I don’t neccassirily associate Italy with Communism, so I was shocked to find so many hammer and sickle logos and graffiti in every single city that I traveled in. The above plaque is actually part of a Communist bulletin board that I ran into in a small town called Montepulciano in Tuscany. For those of you uber nerds New Moon was filmed there. The entire country was covered with political graffiti, stencils, and posters. It’s interesting because you don’t find too much of that in the states. Sure you’ll run into an occasional “stop the war” bumper sticker on a minivan but seeing so many hammer and sickle’s and anti-government slogans spray painted on thousand year old buildings gave Italy a surprising twist. Here’s a collection of some of my favorite finds.
I am really enjoying Jane Benson’s work. One series in particular of hers I find to be quite intriguing; The Chronicles of Narcissim. Its narrative takes a closer look at people’s preoccupation with material and identity transformation as well as the tension that exists between both the natural and the artificial form of beauty. Benson was born in Thornbury, England and lives in both London and New York.
We are enjoying some of New York based artist Austin Power’s recent work. His focus on the human expression, and his interest in wanting to fully understand another human being has us interact with his work by filling us up with empathy.
I have always enjoyed Kansas-based Chinese artist Hong Chun Zhang’s work, as I am also obsessed with hair. But her recent series of non-representational portraiture between Hong Chun Zhang and her twin sister is what I believe to be her best work so far. Charcoal drawings on long paper scrolls to accentuate the length and feel of their most noticeable characteristic.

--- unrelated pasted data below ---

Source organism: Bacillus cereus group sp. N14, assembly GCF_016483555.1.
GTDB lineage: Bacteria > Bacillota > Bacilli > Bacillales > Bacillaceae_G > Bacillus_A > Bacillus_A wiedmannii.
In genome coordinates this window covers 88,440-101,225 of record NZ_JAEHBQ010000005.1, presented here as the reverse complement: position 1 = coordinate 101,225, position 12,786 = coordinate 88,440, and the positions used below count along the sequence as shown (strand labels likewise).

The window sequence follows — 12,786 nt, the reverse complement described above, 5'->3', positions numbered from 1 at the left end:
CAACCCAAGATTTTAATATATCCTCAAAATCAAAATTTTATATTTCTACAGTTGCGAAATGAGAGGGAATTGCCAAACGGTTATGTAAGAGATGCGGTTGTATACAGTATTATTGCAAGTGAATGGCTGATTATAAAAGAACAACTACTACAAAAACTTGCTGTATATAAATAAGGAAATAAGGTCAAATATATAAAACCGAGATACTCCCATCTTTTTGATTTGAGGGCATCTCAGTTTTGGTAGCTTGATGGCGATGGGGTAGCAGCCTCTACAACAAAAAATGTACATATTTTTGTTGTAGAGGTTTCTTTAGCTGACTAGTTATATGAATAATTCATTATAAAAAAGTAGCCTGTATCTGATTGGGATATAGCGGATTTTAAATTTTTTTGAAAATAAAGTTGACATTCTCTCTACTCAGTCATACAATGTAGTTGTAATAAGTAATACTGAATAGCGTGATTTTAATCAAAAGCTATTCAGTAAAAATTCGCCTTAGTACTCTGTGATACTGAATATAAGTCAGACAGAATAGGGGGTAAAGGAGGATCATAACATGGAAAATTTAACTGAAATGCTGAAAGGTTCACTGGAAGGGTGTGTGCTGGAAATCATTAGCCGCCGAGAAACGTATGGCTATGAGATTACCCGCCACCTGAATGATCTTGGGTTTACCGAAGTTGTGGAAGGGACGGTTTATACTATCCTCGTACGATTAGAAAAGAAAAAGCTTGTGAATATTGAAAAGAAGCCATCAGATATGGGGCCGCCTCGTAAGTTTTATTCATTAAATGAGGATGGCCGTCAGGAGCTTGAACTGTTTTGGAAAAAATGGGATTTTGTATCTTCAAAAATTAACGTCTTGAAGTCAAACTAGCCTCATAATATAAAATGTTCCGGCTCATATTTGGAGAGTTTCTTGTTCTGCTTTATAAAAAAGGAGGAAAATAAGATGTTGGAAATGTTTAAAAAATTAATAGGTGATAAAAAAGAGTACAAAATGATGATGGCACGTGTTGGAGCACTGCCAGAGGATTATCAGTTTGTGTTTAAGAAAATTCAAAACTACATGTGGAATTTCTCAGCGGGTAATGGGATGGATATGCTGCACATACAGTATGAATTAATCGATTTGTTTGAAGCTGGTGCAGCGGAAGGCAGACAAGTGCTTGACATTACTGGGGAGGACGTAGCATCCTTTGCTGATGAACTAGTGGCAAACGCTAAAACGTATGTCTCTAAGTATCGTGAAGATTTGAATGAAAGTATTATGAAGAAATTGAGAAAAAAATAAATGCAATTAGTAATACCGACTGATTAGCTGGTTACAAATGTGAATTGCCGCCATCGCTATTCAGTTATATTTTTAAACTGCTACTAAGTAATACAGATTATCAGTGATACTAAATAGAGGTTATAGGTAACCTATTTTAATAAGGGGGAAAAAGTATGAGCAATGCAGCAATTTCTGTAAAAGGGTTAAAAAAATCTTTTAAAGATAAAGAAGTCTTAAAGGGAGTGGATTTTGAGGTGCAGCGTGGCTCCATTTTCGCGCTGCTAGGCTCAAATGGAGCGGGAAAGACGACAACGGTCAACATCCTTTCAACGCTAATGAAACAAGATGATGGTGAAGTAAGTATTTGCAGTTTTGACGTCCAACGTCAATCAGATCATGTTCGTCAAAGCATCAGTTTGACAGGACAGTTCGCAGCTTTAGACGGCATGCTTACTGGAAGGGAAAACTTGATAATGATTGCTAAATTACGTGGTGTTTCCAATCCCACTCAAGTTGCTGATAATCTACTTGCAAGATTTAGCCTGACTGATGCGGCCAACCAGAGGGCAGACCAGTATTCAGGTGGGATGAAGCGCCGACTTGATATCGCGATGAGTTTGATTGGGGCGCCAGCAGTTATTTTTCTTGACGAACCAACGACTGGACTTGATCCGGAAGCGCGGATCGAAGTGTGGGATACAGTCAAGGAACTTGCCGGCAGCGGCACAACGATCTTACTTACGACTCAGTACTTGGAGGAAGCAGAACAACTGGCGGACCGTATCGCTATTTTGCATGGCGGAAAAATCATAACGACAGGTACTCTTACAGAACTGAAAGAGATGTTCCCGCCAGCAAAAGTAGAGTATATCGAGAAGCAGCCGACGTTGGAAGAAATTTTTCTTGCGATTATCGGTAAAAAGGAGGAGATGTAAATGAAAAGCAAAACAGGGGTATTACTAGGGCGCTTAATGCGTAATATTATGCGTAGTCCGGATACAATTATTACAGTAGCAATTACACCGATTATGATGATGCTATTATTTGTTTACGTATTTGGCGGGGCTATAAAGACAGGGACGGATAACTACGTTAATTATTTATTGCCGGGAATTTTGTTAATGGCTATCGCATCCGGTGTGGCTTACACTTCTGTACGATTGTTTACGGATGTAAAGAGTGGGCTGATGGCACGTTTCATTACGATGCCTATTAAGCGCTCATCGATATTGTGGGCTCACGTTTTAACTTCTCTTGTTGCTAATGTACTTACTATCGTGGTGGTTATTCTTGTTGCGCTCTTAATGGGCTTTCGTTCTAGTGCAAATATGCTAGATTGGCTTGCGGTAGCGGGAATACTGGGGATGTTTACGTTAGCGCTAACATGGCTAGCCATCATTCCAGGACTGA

Sean Fader’s background in performance had a heavy hand on the focus of his photography. His consistently conceptually strong pieces of work usually deal with the identity of his self, and the self perceived by those around him. What originally drew me into his work was his series, I Want To Put You On, where he explores the idea of becoming the people he personally admires.
Polish artist Pawel Althamer explores the fragility of the body through his sculptures, videos, and performances. His latest installment is called the Brondo People in which he portrays his rendition of Auguste Rodin’s The Burghers of Calais (circa 1889). His life sized sculptures represent himself and his family members. Althamer constructed Brondo People from hair, straw, intestine, and cloth-visceral materials. He is currently showing at the Gwangju Biennale.
If you noticed that I haven’t been blogging much it’s because I spent the last 2 weeks on vacation in Italy. Wifi was not always available so instead of blogging I spent my days snapping photos of various things of interest in a country that has some of the most amazing art and historical sites on earth. I’m still going through all the photos but in the meantime here’s a small collection of textures, surfaces, and dilapidated walls, doors and buildings from Rome, Florence, Tuscany, and Venice.
Eric Hibit’s work has often been described as being a breed of “New American Folk Baroque.” Hibit has a strong understanding of color and texture and this is evident in his collection of hand made and found objects. His work can be seen at the Eric Hibit: Picture Cohesion exhibit located in Washington, DC at the Curator’s Office.